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ACEs: Adverse childhood experiences and how to overcome them

Have you heard of ACEs? These are adverse childhood experiences that impact the way you function in society.

The test to determine your ACE score covers three categories:

  1. abuse (physical, emotional, sexual);
  2. neglect (physical and emotional);
  3. household dysfunction (mental illness, incarcerated relative, substance abuse, violence and divorce).

Studies show most people have one ACE but the detrimental impact increases with each ACE the child experiences.

One of the biggest ways the effects of ACEs shows up is in difficulty regulating emotions and behavior. These are the kids who get in trouble in the classroom.

Or they might present as distracted or withdrawn. That was me as a young child: the model student who never bothered anyone or expressed her needs.

As I grew older, however, the emotional dysregulation came into play. In late high school, I began to drink to cope with my overwhelming emotions.

As it happens, addictive behaviors are common among people with high ACE scores.

I scored 6/10 on the test, which you can take here. Sadly, people with a score of 6 or more are at risk of their life span being shortened by 20 years.

Even ACE scores of 4 or more predispose people to all kinds of problems like increased likelihood of depression and suicidal ideation.

People with an ACE score of 4 are twice as likely to contract cancer than those with a score of zero. They are 460 per cent more likely to experience depression.

Adverse childhood experiences can effect you throughout your life if not addressed and dealt with. Click To Tweet

Above all, these adverse childhood experiences can effect you throughout your life if not addressed and dealt with.

ACEs have physical health consequences

These experiences have real physical connotations as well as mental and emotional ones.

For example, they change the child’s developing brain, how they respond to stress, and damage their immune systems.

Much of the chronic illness in our society today stems from adverse childhood experiences.

Much of the chronic illness in our society stems from adverse childhood experiences. Click To Tweet

And increased health risks come not only from substance abuse and other negative coping behaviors.

Instead, the health risk comes from the fight or flight responses in children with high ACEs having been triggered too often.

In other words, something that is supposed to protect them in dire circumstances like a bear attack, gets set off daily in a dysfunctional household.

The resulting toll on the body sets the child up for illness later in life regardless of their future lifestyle habits.

And women are more likely than men to experience adverse childhood experiences. As a result, women suffer autoimmune disease at rates three times higher than men.

How to heal from ACEs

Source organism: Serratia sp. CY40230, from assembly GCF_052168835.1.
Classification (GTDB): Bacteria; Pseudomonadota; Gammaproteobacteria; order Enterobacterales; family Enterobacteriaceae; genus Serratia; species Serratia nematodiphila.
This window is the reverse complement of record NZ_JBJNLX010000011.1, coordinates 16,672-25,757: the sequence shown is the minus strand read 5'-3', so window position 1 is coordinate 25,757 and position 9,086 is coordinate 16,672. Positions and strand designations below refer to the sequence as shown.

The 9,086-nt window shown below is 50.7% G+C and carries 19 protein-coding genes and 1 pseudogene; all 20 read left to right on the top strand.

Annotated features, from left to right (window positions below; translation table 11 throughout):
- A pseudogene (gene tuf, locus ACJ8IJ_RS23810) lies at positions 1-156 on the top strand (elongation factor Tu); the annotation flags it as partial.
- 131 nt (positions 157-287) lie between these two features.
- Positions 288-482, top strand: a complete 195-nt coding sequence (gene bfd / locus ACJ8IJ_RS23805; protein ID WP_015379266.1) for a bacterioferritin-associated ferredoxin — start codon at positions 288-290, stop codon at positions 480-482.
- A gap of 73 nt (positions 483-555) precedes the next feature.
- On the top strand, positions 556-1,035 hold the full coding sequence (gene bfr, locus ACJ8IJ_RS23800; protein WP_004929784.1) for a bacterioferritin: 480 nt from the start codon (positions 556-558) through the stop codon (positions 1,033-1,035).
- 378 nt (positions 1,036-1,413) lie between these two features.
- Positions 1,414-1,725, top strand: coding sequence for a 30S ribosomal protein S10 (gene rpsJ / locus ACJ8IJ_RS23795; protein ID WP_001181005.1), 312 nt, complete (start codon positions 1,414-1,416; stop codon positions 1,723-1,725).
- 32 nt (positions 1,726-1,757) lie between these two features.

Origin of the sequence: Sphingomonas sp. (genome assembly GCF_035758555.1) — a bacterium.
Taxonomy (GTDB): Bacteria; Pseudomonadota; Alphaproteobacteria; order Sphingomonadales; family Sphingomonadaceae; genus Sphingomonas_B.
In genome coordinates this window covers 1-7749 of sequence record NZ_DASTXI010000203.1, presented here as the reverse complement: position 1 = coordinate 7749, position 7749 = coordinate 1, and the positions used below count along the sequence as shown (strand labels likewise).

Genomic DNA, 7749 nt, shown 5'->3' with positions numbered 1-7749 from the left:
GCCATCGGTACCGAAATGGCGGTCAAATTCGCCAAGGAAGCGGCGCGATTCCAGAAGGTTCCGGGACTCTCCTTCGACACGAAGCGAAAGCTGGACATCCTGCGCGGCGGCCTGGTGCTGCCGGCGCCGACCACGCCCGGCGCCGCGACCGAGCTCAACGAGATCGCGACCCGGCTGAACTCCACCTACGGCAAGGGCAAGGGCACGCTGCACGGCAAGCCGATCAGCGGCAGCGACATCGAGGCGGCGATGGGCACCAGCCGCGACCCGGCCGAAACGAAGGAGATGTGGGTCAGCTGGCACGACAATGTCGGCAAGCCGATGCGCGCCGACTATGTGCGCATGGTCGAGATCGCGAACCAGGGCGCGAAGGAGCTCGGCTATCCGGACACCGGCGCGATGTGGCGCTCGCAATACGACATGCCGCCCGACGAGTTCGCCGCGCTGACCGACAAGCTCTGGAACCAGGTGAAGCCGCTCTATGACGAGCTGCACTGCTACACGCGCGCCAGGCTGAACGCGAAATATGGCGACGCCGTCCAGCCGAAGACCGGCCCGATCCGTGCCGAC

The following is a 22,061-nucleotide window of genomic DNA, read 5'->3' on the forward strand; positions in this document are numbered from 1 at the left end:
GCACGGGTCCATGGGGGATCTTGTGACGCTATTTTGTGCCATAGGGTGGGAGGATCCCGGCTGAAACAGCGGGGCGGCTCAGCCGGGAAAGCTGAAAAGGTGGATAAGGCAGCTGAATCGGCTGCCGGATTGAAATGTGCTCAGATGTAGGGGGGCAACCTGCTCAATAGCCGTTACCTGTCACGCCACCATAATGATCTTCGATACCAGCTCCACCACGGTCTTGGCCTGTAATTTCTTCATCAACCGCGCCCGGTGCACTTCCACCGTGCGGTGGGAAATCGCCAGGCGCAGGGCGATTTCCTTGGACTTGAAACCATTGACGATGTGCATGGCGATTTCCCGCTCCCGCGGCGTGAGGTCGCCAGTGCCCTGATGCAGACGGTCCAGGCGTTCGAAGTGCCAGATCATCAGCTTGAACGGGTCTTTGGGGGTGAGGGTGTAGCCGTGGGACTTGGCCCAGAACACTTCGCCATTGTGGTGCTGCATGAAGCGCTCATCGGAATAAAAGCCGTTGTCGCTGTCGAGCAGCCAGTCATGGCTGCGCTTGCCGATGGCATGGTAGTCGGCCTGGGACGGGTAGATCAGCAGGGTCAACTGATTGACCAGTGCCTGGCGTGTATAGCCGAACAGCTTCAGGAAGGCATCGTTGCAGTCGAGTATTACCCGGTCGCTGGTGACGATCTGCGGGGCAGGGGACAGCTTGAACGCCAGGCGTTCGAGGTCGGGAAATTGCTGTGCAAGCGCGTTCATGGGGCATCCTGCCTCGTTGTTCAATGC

ACEs, self care, personal growth, self improvement

It’s possible you’re discouraged by your score. But there are steps you can take to reverse the damaging effects of adverse childhood experiences.

Here are 5 things you can do to start your healing journey.

1. Know your resilience score

Now that you’ve got your ACE score, it’s time to get your resilience score (scroll down after you click).

The resilience quiz will help you understand what helped you withstand adversity in your childhood. After that, you can incorporate those factors into your adult life.

Having had one reliable adult in your life increases your resilience exponentially, for example.

If you had someone outside the home like a teacher or relative who cared about you, that would make all the difference in how you weathered your childhood adversity.

2. Mindfulness training

Meditation can help rewire your brain to feel more calm. Over time, it reduces your response levels to stress and helps you recover from stressful events faster.

Even when you’re not meditating, stop and pay attention to your surroundings. Mindfulness means inhabiting the present moment rather than rushing from task to task.

3. Honor your emotions

Feel your feelings rather than avoiding them. Remember you are not your emotions or your thoughts, you have them. Observe them without judgment.

Resist the urge to classify emotions as good or bad. They all carry information that will help you move forward in life.

Repressed emotions lead to physical illness. Validate your emotions instead.

Repressed emotions lead to physical illness. Validate your emotions instead. Click To Tweet

Journal your past experiences and all your feelings about them. Express your feelings honestly without shame. Write to yourself about what you really feel.

4. Self compassion

Speak to yourself nicely when you make a mistake. Encourage yourself and pat yourself on the back when you do well.

Nurture yourself in a way your parents never could. Let God be the father you never had. Unlike your earthly parents, his love is unconditional.

Eat a balanced diet. Take time to shop for and prepare healthy meals for yourself. Good eating habits have been credited with helping relieve brain fog, anxiety and even suicidal ideation.

Reach out to others and create fulfilling relationships in which you can share your heart. Good relationships help you produce oxytocin, also known as the feel-good hormone.

5. Forgiveness

This one may take some time. Forgiveness does not mean condoning what happened to you. It does not even mean you have to see the person.

It’s something you do for yourself, to be set free from the chains that bind you to the past.

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